Wallace-Hall House: Home of pioneer educator ready for rebirth at 912 W. Monroe St.
By Reginald W. Brown
For the Salisbury Post
SALISBURY — A modest one-and-a-half-story bungalow, the Wallace-Hall House at 912 W. Monroe St. is the third of six houses covered by a restoration agreement between Livingstone College and Historic Salisbury Foundation.
The foundation repaired and painted the exterior and refurbished the windows after the bungalow’s reroofing. The college is scheduled to restore the interior and is grateful for the foundation’s assistance with other houses on a street once known as College Avenue.
The Wallace-Hall bungalow, a mail-order catalog house, was designed for Salisbury’s middle class during the early to mid-20th century. Its different forms were built across the United States between 1915 and 1920. The plan was purchased through Montgomery Ward Gordon-Van Tine Wardway.
As part of the Livingstone College Historic District, the house faces south toward a big growling Blue Bear in Livingstone’s Friendship Plaza.
The home is on land once owned by William H. Goler, Livingstone’s second president.
Students from Livingstone’s industrial department probably provided the labor to assemble it about 1917. Dr. William Henry Wallace, a local dentist, and his wife, Josephine, were its first occupants.
The structure rests on a subbasement foundation dug into a gentle slope. Front and rear gabled dormers sit atop a low-pitched, side-gabled roof with deep bracketed exposed rafters and a triple-panel dining room bay window.
The Wardway bungalow was probably shipped by rail as a package with pre-cut parts, hardware and assembly instructions. A noted characteristic of transported houses is their cluster within a mile-and-a-half of railroad freight yards.
Research is pending on whether the Wallace-Hall House was assembled from a catalog kit or built from blueprints. However, there are at least two other Salisbury bungalows bearing similar outside elevations. They feature front and rear dormers and an overhanging roof supported by two tapered piers on brick columns that shelter a broad and deep front porch.
One is near the North Main Street Historic District, and the other is across from Chestnut Hill Cemetery on South Main Street.
A pioneer of Salisbury’s African-American public high school education and his first wife were the home’s second occupants. They represented Salisbury’s middle class. Luicio Hamilton Hall, a native of Rowan County, and his wife, Bessie Corpening from Lenoir, purchased the residence in September 1926 from Goler.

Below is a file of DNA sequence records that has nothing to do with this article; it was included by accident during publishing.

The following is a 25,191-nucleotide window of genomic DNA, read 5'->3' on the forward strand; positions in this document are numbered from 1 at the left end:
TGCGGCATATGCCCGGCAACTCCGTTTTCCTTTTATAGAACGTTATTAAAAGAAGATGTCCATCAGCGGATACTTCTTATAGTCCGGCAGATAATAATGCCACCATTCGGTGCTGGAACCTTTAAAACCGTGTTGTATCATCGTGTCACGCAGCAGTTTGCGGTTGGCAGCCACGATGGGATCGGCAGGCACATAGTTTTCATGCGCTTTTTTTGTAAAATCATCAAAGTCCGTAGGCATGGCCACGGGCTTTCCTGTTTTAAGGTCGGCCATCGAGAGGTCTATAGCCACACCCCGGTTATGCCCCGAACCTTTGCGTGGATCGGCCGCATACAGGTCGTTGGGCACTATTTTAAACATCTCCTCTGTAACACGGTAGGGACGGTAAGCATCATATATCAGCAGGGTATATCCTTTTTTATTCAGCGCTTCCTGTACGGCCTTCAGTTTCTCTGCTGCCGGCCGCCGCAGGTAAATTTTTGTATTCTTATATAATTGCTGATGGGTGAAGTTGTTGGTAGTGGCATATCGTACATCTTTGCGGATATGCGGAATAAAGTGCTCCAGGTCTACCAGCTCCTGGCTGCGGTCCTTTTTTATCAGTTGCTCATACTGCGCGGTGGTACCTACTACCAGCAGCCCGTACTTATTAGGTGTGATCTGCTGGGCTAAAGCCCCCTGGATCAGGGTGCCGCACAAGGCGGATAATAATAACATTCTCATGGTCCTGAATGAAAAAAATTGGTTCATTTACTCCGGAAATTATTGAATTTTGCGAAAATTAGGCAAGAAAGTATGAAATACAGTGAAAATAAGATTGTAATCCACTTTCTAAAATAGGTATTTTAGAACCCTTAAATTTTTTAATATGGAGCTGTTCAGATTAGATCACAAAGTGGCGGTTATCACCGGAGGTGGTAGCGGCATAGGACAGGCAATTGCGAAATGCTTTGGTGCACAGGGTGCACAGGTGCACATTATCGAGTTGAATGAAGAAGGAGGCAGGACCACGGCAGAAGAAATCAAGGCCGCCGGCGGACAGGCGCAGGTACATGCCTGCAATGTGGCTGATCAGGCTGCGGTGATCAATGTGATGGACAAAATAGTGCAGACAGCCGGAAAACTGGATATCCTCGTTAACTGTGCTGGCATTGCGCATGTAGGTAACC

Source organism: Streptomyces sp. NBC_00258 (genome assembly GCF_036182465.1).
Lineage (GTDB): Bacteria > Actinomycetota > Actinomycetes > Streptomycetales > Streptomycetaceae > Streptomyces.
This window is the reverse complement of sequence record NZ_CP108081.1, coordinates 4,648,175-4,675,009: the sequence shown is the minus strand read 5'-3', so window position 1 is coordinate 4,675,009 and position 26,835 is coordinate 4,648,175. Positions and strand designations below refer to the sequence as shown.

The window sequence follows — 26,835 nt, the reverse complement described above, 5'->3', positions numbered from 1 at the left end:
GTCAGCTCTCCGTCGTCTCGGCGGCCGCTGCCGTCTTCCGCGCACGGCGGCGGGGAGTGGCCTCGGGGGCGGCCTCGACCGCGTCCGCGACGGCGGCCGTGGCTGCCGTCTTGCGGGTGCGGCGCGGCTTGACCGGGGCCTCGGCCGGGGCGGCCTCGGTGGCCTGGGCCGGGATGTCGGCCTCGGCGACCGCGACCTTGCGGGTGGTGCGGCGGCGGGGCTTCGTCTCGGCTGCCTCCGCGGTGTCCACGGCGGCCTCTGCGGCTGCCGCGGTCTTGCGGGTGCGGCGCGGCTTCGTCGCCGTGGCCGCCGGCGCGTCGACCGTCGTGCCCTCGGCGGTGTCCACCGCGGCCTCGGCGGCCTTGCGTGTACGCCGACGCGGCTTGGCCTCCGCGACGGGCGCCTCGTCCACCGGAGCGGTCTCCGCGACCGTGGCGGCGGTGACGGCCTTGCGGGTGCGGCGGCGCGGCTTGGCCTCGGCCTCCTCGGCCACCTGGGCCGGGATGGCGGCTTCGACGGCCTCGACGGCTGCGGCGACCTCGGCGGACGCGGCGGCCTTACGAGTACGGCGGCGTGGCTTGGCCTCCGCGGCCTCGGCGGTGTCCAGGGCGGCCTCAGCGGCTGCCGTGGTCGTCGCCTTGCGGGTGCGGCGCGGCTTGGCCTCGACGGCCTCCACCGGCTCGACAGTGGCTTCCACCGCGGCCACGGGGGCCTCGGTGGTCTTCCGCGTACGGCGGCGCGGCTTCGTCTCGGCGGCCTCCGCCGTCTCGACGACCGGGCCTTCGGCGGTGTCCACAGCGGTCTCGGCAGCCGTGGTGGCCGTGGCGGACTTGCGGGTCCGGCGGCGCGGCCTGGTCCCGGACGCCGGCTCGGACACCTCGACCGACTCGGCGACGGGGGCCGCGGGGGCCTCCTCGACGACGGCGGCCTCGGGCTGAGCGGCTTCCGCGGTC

Hall was born May 3, 1879. He was a son of Nathanial and Hannah Hall, who had a farm in Scotch-Irish Township, but he spent part of his early childhood in Cabarrus County. He came to Salisbury as a small boy and worked his way through high school and Livingstone College as a bellhop at the Empire Hotel and as a porter on the New York and Washington Pullman trains during his breaks from school.
Bessie Corpening was born to Minerva Corpening on Feb. 16, 1890. The Halls were married in 1908 in Buncombe County; she died in 1940.
L.H. Hall became principal of Salisbury Graded and High School, later known as Lincoln Elementary, in the Dixonville section of Salisbury. Bessie Hall was the head dietician and residence hall director at Livingstone College for 15 years.
Hall became principal of Joseph Charles Price High School at its first location on West Monroe Street in 1922. It was renamed Monroe Street School after Price High moved to its new location on West Bank Street in 1932.
Monroe Street School was placed on the National Register of Historic Places in 2004 and renamed Samuel Edward Duncan School. Duncan was the fifth president of Livingstone College and the brother of Elizabeth Duncan Koontz, President Richard Nixon’s appointee as director of the U.S. Department of Labor Women’s Bureau.
L.H. Hall served as principal at the second site of Price High School from 1932 until his retirement in 1947. He died in 1964 after the death of his second wife, Emma Beatrice Riggs, in 1957.
Hall and his first wife, Bessie, are buried in Oakdale/Union Hill Cemetery. Emma, who was a teacher and librarian at Price High School, is buried in Bethel Cemetery in Statesboro, Georgia.
Constructed in 1951, the gymnasium and shop building at 1400 W. Bank St. is named in honor of L.H. Hall. It was listed with the 1931 Price High School structure in the National Register of Historic Places in 2010.
The city of Salisbury uses these sites for a Head Start program and recreation.
Livingstone College acquired the Wallace-Hall property along with its household and kitchen furniture through the will of L.H. Hall as a memorial to his first wife.
The house was the home of faculty members from 1966 to 2004, according to the Salisbury City Directory. It was remodeled later and used for student housing until the college built a new dormitory and events center.
Reginald W. Brown is a retired educator and a member of the Historic Salisbury Foundation board of trustees.
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